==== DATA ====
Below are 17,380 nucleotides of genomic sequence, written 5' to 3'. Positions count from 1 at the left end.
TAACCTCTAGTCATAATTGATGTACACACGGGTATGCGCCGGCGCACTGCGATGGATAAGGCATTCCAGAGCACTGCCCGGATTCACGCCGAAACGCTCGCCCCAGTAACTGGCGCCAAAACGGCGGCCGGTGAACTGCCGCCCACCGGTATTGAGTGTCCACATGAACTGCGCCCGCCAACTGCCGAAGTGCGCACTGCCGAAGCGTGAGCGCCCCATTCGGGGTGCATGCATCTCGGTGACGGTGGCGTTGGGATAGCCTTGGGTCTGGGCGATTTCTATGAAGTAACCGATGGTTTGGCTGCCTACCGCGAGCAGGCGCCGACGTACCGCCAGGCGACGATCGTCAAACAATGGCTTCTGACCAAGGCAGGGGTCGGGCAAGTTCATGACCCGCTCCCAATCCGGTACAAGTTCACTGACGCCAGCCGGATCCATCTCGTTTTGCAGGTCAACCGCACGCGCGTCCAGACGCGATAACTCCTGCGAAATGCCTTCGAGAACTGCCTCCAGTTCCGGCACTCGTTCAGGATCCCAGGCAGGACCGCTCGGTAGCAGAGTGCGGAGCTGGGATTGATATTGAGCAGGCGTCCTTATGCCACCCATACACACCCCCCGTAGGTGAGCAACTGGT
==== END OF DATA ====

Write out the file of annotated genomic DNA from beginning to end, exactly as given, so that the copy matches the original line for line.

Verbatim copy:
Below are 17,380 nucleotides of genomic sequence, written 5' to 3'. Positions count from 1 at the left end.
TAACCTCTAGTCATAATTGATGTACACACGGGTATGCGCCGGCGCACTGCGATGGATAAGGCATTCCAGAGCACTGCCCGGATTCACGCCGAAACGCTCGCCCCAGTAACTGGCGCCAAAACGGCGGCCGGTGAACTGCCGCCCACCGGTATTGAGTGTCCACATGAACTGCGCCCGCCAACTGCCGAAGTGCGCACTGCCGAAGCGTGAGCGCCCCATTCGGGGTGCATGCATCTCGGTGACGGTGGCGTTGGGATAGCCTTGGGTCTGGGCGATTTCTATGAAGTAACCGATGGTTTGGCTGCCTACCGCGAGCAGGCGCCGACGTACCGCCAGGCGACGATCGTCAAACAATGGCTTCTGACCAAGGCAGGGGTCGGGCAAGTTCATGACCCGCTCCCAATCCGGTACAAGTTCACTGACGCCAGCCGGATCCATCTCGTTTTGCAGGTCAACCGCACGCGCGTCCAGACGCGATAACTCCTGCGAAATGCCTTCGAGAACTGCCTCCAGTTCCGGCACTCGTTCAGGATCCCAGGCAGGACCGCTCGGTAGCAGAGTGCGGAGCTGGGATTGATATTGAGCAGGCGTCCTTATGCCACCCATACACACCCCCCGTAGGTGAGCAACTGGT